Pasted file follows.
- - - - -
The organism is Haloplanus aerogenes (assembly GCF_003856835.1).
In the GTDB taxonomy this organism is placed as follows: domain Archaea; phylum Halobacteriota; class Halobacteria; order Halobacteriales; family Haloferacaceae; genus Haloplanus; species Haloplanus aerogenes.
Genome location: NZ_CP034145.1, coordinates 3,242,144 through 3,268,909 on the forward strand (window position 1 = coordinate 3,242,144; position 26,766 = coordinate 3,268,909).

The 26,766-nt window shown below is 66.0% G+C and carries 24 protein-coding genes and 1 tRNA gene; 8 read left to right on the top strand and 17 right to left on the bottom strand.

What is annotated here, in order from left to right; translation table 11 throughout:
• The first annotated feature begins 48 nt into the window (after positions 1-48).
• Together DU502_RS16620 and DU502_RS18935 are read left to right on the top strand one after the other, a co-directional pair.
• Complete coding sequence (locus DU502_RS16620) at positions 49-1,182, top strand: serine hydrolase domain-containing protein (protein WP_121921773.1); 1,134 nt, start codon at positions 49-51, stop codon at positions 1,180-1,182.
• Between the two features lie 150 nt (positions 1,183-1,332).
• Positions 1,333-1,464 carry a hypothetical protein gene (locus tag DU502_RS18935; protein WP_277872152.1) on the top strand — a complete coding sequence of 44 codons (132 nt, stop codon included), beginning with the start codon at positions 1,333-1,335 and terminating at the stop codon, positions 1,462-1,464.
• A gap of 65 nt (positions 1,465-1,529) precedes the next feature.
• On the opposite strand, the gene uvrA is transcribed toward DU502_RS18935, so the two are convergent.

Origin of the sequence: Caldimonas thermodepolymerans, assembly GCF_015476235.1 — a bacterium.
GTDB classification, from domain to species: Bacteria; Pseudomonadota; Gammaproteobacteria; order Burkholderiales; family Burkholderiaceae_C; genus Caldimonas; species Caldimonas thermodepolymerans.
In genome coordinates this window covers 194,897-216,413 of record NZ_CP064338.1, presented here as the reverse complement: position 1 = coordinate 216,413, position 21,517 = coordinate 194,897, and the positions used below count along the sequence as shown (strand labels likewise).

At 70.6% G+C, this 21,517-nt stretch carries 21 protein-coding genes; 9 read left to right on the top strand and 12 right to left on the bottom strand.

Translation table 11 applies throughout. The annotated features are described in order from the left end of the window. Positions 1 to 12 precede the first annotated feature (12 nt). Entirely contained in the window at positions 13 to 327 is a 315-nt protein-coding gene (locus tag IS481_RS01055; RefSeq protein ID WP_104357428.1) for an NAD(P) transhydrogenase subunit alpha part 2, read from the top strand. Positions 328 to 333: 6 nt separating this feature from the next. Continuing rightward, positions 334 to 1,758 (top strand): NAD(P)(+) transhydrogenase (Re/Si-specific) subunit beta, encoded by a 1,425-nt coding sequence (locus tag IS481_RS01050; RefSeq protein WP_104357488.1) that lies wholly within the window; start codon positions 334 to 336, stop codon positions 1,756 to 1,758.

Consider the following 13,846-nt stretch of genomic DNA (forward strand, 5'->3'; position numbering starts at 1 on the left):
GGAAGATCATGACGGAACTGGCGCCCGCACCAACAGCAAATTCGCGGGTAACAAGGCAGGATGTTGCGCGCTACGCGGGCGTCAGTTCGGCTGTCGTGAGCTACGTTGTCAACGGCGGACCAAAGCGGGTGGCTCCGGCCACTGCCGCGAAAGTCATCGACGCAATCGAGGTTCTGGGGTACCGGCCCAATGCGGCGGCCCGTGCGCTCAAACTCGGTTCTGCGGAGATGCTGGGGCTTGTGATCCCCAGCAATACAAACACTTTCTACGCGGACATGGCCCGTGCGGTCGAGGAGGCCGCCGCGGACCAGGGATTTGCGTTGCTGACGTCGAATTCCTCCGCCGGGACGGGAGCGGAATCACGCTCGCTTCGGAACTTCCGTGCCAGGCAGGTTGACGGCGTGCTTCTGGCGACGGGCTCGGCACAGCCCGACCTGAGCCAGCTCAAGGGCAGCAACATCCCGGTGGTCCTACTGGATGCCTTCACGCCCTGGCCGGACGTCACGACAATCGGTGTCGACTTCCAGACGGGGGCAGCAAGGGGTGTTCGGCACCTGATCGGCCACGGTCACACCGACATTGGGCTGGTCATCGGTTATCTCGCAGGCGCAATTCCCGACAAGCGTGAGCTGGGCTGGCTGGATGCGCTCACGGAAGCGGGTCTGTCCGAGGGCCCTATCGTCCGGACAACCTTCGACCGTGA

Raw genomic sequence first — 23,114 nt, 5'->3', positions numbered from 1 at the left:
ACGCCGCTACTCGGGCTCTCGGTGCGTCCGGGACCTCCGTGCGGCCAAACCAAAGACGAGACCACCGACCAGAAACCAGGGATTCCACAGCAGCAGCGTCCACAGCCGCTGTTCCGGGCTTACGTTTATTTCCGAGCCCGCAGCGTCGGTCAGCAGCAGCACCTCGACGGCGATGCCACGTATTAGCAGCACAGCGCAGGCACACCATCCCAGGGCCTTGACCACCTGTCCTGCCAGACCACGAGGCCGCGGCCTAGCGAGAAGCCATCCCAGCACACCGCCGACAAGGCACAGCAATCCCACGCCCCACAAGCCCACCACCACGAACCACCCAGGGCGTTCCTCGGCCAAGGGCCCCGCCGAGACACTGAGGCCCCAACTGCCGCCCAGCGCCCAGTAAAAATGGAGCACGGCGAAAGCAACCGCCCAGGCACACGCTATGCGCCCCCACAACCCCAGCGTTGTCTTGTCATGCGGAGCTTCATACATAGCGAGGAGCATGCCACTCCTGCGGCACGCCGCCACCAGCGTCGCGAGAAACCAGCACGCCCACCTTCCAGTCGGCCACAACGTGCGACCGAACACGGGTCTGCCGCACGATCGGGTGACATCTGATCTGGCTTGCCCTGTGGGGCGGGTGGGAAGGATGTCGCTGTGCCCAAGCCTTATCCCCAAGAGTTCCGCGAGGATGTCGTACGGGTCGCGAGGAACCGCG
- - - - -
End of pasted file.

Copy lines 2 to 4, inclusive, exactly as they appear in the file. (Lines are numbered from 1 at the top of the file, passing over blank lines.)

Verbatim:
In the GTDB taxonomy this organism is placed as follows: domain Archaea; phylum Halobacteriota; class Halobacteria; order Halobacteriales; family Haloferacaceae; genus Haloplanus; species Haloplanus aerogenes.
Genome location: NZ_CP034145.1, coordinates 3,242,144 through 3,268,909 on the forward strand (window position 1 = coordinate 3,242,144; position 26,766 = coordinate 3,268,909).

The 26,766-nt window shown below is 66.0% G+C and carries 24 protein-coding genes and 1 tRNA gene; 8 read left to right on the top strand and 17 right to left on the bottom strand.